A Hike for Freedom
Let’s be clear: I don’t write this for you. I don’t write it for me either. I write it because it’s what I know and maybe one of you out there can relate with me. So, I’m not going to write it for my brother, or my mom, or my grandpa—I’m going to write it for the sake of writing it and I’m not going to curtail my feelings and thoughts because I’m scared I’ll be judged by you. Judge away. But, if you take anything away from this message, I hope you take this with you—I hike and I write for freedom. To burn off the shackles of repression in the quivering of calf muscles and the pounding of clicks on my keyboard. To be real and alive and happy with who I am and what my past has left behind me. To be proud of where I’ve come from and confident in what’s next. That’s the goal anyway. To accept myself. This hike is about life, and it’s time to get real.
So, I’ve done a lot for a girl my age. I’ve traveled around the world and had some cool opportunities to study monkeys in some wild places. What do I have to complain about? Taking it for granted, for one. And being taken for granted, another. Something everyone is familiar with I’m sure, and something everyone wishes they could change. I’m hoping mountains and distance will change it for me. Distance from the life I prescribed myself to—a life of making, let’s face it, some pretty poor decisions along the way. You see, I was lucky, though, because I always had the glorious events of studying primates in exotic places to overshadow my faults. Not many people can hide behind such things, and, having hid for quite a while now, I’ve come to terms with the fact that no one should.
All of my choices (not all bad mind you, but some big ones) have slowly swallowed themselves up in a whirlpool hidden away in a cave below the visions of me tromping through the woods chasing monkeys. Things have gotten so knotted up inside over the years, that for most of my adult life, I’ve had a voice crack. Over time it gets better and worse and gosh, I remember a couple years in college when I could barely speak at all. Everyone thought I was sick when I tried to talk. “Yes, I have a cold,” I’d tell them to avoid saying the truth (or, I guess cracking the truth). Well, I’ve “had a cold” for so many years that it’s become natural to start coughing before I say anything—to let people know that my voice can’t form sentences because of something out of my control. And I chuckle now, thinking back on some of the times when I ordered food at a drive-thru and they’d give me free tea. I even got offered several lozenges. Sometimes they were so nice that it made me weep inside that the only way to relate my words to them was through faking a cold.
Everyone had ideas and theories about why I couldn’t even say my own last name, but it was my true friends that never said anything. One of my first close friends I made in college really helped me, probably without him knowing it. He opened the door for my voice to matter, and when I would exclaim in anger the frustration about not being able to do something as simple as order a cheeseburger, he would tell me that he couldn’t tell that my voice cracked at all. He’d gotten so used to how I talk that he could just hear me. He could hear me. Immediately, of course, I would get the laughable image of Kenny from South Park, mumbling inaudibly to the audience, but completely clear to his friends.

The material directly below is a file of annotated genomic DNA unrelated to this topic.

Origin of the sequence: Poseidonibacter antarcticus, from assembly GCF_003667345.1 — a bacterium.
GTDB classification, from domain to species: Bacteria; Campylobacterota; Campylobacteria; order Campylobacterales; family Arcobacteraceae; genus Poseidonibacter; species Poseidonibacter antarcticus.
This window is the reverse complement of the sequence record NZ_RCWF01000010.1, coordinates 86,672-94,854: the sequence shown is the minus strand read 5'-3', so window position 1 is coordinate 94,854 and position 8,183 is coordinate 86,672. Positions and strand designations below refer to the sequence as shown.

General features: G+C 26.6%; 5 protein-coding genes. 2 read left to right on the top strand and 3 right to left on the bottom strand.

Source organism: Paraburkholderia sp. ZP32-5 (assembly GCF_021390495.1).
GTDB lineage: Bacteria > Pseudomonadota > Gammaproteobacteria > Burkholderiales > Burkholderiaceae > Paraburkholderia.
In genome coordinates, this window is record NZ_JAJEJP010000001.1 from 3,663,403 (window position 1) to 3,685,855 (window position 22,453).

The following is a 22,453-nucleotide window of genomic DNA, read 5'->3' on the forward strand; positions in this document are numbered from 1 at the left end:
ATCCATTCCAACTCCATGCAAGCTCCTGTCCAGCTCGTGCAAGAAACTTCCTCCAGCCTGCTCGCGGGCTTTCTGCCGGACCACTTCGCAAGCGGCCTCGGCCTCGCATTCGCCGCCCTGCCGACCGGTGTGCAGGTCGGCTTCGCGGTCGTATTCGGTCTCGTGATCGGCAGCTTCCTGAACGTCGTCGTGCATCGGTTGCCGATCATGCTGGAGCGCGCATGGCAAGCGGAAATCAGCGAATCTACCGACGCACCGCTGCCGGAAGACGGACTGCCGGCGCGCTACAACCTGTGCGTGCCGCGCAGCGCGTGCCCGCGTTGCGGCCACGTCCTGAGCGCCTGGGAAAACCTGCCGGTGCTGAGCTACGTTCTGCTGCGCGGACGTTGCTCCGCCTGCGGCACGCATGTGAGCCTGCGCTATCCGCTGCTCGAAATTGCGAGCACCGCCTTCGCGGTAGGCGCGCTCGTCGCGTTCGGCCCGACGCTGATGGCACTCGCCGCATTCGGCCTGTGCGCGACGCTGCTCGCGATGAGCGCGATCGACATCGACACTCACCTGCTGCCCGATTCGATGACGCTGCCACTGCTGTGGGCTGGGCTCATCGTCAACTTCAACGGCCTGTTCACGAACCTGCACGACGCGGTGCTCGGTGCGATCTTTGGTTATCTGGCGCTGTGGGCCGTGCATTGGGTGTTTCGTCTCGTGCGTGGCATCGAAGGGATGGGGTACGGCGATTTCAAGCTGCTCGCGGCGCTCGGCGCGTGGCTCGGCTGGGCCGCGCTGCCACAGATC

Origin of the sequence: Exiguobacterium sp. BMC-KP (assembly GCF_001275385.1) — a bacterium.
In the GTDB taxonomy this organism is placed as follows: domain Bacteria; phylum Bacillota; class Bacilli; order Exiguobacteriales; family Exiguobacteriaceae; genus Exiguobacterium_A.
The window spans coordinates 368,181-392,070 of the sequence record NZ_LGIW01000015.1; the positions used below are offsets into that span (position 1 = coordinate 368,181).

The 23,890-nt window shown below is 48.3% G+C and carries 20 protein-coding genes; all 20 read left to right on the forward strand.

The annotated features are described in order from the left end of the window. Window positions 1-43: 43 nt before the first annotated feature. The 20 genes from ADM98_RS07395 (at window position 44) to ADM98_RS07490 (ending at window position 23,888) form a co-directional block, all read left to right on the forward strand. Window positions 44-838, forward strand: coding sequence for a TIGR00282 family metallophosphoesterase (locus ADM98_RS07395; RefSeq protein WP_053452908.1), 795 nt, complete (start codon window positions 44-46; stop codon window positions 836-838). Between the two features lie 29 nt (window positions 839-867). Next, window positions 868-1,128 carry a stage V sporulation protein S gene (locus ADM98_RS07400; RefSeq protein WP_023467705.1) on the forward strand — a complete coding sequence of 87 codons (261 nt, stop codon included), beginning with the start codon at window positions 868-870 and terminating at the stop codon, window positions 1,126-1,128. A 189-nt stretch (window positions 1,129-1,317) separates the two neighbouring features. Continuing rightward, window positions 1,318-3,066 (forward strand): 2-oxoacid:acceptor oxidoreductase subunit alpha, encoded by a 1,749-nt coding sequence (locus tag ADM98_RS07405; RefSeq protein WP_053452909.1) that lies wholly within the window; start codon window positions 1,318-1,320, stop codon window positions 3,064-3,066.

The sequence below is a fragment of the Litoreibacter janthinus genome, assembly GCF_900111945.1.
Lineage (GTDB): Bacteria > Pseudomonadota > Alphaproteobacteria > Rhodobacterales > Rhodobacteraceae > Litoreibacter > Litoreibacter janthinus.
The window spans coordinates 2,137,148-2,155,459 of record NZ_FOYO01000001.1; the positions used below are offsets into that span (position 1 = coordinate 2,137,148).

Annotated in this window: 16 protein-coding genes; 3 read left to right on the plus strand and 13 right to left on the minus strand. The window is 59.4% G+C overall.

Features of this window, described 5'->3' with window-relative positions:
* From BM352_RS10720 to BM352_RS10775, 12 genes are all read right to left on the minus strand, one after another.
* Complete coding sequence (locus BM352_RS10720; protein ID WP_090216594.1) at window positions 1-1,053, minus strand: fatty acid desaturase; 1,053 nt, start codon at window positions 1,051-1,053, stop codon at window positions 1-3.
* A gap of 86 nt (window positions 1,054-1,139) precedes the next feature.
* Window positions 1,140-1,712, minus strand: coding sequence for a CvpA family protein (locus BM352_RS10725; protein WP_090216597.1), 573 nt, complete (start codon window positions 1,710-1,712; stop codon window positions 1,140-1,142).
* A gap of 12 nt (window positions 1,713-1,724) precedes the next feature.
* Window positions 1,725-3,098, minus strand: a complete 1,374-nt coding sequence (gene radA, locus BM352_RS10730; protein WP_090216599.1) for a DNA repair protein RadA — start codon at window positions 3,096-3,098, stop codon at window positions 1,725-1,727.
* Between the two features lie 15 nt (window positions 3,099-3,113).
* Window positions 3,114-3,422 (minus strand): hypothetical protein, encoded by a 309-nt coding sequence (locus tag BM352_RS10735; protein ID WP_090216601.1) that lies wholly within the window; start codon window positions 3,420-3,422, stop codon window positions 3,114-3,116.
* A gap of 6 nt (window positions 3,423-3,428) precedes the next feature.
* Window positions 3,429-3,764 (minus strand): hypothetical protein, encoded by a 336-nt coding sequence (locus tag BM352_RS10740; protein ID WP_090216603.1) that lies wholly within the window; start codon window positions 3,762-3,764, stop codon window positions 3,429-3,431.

Funny as it sometimes was (very few times, in fact), I decided to see a psychologist—I sought help. And having spent two hundred dollars on a one hour session, I learned that those people aren’t cheap. She had a purple couch for me to sit on, with inspirational paintings adorning the walls. I sat down, and began to talk. And, to my great dismay, my voice was completely, and frustratingly clear the entire hour. It took me five times of saying my name to the receptionist beforehand, and then bam! once I was in the room, it vanished. I tried to explain that I wasn’t lying, that I did in fact have a problem speaking. She smiled as if to say “sure you do,” and scribbled on her notepad. At least I knew the problem wasn’t physical, and that it could actually be conquered without medical interference. After the session was over, I left the room and went to get lunch. Needless to say, my meal came with a free tea.
So, now, I am ready to be free, and not just drink it in a cup. I am ready to stop playing the role of victim and to start embracing my faults instead of covering them up. I am not perfect. I may not fit in to people’s ideals of me and who I should be and how I should live, but this is it. This is me. My voice cracks sometimes, and because of that I’ve been duped voiceless sometimes and because of that I’ve been through some rough stuff over the past few years. Reading about this hike a few months ago got me so excited, and each day the excitement only grows and grows. It’s a chance to challenge my own vocal chords and give me the confidence I so desperately need. It’s a chance to actually be that cool monkey-chasing girl that my close friends never doubted me to be. It’s a chance to prove myself, not to you, or to them, but to me. And, admitting it is tough. I’ve hid behind “having a cold” for so many years that I’m tired of playing sick. I’m going to try my hardest to hike all the way to the top of Mount Katahdin, and hopefully, just maybe, my voice will become as clear as it was on that purple couch. Hopefully, I’ll find my freedom.
This website contains affiliate links, which means The Trek may receive a percentage of any product or service you purchase using the links in the articles or advertisements. The buyer pays the same price as they would otherwise, and your purchase helps to support The Trek's ongoing goal to serve you quality backpacking advice and information. Thanks for your support!
To learn more, please visit the About This Site page.